March 20, 2017
That’s how long someone has to capture our attention.
So why are we inundated with requests like:
- Follow me on Twitter
- Please like my Facebook page
- I would love for you to check out my new website
See the theme?
Me. My. I.
Everyone is so busy talking about themselves that they fail to stop and ask a crucial question: “What does my audience care about?”
It’s the misstep of promoting vanity over value.
Posting information about you provides no value to your reader.
People care about what’s interesting, inspiring, thought provoking, important, or helpful, to them.
Give them a reason to follow you on Twitter, like your Facebook page, or check out your new website.
It’s not about you…it’s always about them.
Drop the vanity and give your reader the value they deserve.
March 13, 2017
Seasoned travelers are selective about what items make it to their suitcase.
Effective communicators are as selective about what words make it to their vocabulary.
Here are 3 dead-weight words to leave behind:
- But: (The eraser) obliterates anything positive that comes before it. Case in point: “You’re a really nice person but we should break up.” Either say what comes before the b-word, or what comes after it. You can’t have it both ways.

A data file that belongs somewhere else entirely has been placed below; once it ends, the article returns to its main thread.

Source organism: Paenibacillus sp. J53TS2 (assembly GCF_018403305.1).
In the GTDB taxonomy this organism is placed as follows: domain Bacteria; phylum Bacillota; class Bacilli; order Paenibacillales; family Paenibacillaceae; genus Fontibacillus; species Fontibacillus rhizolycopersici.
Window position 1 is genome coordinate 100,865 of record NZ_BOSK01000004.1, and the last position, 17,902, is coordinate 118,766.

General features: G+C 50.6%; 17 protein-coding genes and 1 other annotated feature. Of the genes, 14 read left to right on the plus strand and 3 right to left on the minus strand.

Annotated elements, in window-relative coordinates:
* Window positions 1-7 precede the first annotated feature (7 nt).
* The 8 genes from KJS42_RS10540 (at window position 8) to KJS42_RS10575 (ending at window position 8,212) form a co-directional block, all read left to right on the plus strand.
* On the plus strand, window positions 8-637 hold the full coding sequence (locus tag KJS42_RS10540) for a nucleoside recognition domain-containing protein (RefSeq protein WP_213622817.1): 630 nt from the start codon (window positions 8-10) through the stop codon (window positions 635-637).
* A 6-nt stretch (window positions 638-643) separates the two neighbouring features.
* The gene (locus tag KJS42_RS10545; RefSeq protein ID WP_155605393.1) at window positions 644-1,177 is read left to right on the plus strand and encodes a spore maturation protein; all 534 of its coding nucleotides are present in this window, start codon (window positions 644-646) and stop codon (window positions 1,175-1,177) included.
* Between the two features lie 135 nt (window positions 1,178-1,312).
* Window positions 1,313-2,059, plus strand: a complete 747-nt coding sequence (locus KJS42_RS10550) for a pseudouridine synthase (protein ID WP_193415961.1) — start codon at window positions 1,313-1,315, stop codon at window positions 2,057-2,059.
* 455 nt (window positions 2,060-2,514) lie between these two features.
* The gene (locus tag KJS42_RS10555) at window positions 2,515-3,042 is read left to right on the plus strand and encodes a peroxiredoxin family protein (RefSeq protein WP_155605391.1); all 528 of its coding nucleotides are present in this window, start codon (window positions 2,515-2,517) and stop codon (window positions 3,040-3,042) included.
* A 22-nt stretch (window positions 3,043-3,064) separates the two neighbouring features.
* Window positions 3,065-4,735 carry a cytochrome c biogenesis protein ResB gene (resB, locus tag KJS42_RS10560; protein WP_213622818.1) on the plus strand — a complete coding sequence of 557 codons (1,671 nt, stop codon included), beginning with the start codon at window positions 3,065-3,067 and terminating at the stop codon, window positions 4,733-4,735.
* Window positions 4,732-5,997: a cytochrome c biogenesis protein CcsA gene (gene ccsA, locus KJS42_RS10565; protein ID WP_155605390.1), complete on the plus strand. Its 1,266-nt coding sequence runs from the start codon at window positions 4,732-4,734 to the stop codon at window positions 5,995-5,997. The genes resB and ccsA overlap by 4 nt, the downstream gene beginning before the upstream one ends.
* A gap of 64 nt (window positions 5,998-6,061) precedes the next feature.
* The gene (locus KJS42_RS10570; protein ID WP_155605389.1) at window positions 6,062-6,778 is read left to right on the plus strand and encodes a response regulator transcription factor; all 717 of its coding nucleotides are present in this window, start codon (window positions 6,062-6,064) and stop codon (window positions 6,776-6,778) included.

- Just: (The reducer) minimizes whatever follows it. We all know, “I just need a moment of your time” or “Oh, I just threw dinner together…no trouble at all” shouldn’t be taken literally. Instead of downplaying your needs or accomplishments, state them plainly.
- Try: (The delayer) creates a diversion from the inevitable (sometimes awkward) truth. Let’s be real… “I’ll try to give you a call” is code for, “Don’t expect to hear from me.” Next time you say, “I’ll try…” compare it to your inner monologue. The disparity may be eye opening.
Words matter. Unpack the dead-weight that erases, reduces, and delays.
March 7, 2017
…and, those failures don’t have to define the truth about you.
Easy enough to believe when we feel confident. Difficult to embrace when we feel anxious and intimidated.
This concept comes to life when our clients invest in coaching to improve their presentation skills. Speaking in front of others has a way of magnifying self-criticism. It’s tempting to define ourselves through past experiences and fixate on the time when:
- our mind went blank in front of a group of executives
- we didn’t know how to respond to an audience question